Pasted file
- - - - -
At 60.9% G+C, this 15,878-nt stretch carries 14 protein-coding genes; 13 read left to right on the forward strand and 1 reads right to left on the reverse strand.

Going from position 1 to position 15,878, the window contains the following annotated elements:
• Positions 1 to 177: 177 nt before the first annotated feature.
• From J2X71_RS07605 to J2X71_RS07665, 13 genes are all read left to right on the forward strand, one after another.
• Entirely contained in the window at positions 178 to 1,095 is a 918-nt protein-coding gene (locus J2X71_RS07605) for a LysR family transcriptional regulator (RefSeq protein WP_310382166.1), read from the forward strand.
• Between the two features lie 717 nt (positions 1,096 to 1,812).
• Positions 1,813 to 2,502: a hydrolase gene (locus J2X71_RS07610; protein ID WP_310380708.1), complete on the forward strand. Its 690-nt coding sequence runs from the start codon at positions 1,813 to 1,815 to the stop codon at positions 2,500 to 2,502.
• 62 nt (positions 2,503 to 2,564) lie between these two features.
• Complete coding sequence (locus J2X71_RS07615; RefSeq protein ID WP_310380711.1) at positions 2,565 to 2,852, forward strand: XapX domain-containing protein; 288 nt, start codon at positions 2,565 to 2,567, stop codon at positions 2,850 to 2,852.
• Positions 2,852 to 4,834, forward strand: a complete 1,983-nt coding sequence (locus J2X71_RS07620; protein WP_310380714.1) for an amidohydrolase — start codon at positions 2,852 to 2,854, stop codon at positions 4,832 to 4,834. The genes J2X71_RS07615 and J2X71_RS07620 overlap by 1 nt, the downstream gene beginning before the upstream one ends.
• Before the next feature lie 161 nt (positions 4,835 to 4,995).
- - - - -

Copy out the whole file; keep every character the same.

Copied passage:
At 60.9% G+C, this 15,878-nt stretch carries 14 protein-coding genes; 13 read left to right on the forward strand and 1 reads right to left on the reverse strand.

Going from position 1 to position 15,878, the window contains the following annotated elements:
• Positions 1 to 177: 177 nt before the first annotated feature.
• From J2X71_RS07605 to J2X71_RS07665, 13 genes are all read left to right on the forward strand, one after another.
• Entirely contained in the window at positions 178 to 1,095 is a 918-nt protein-coding gene (locus J2X71_RS07605) for a LysR family transcriptional regulator (RefSeq protein WP_310382166.1), read from the forward strand.
• Between the two features lie 717 nt (positions 1,096 to 1,812).
• Positions 1,813 to 2,502: a hydrolase gene (locus J2X71_RS07610; protein ID WP_310380708.1), complete on the forward strand. Its 690-nt coding sequence runs from the start codon at positions 1,813 to 1,815 to the stop codon at positions 2,500 to 2,502.
• 62 nt (positions 2,503 to 2,564) lie between these two features.
• Complete coding sequence (locus J2X71_RS07615; RefSeq protein ID WP_310380711.1) at positions 2,565 to 2,852, forward strand: XapX domain-containing protein; 288 nt, start codon at positions 2,565 to 2,567, stop codon at positions 2,850 to 2,852.
• Positions 2,852 to 4,834, forward strand: a complete 1,983-nt coding sequence (locus J2X71_RS07620; protein WP_310380714.1) for an amidohydrolase — start codon at positions 2,852 to 2,854, stop codon at positions 4,832 to 4,834. The genes J2X71_RS07615 and J2X71_RS07620 overlap by 1 nt, the downstream gene beginning before the upstream one ends.
• Before the next feature lie 161 nt (positions 4,835 to 4,995).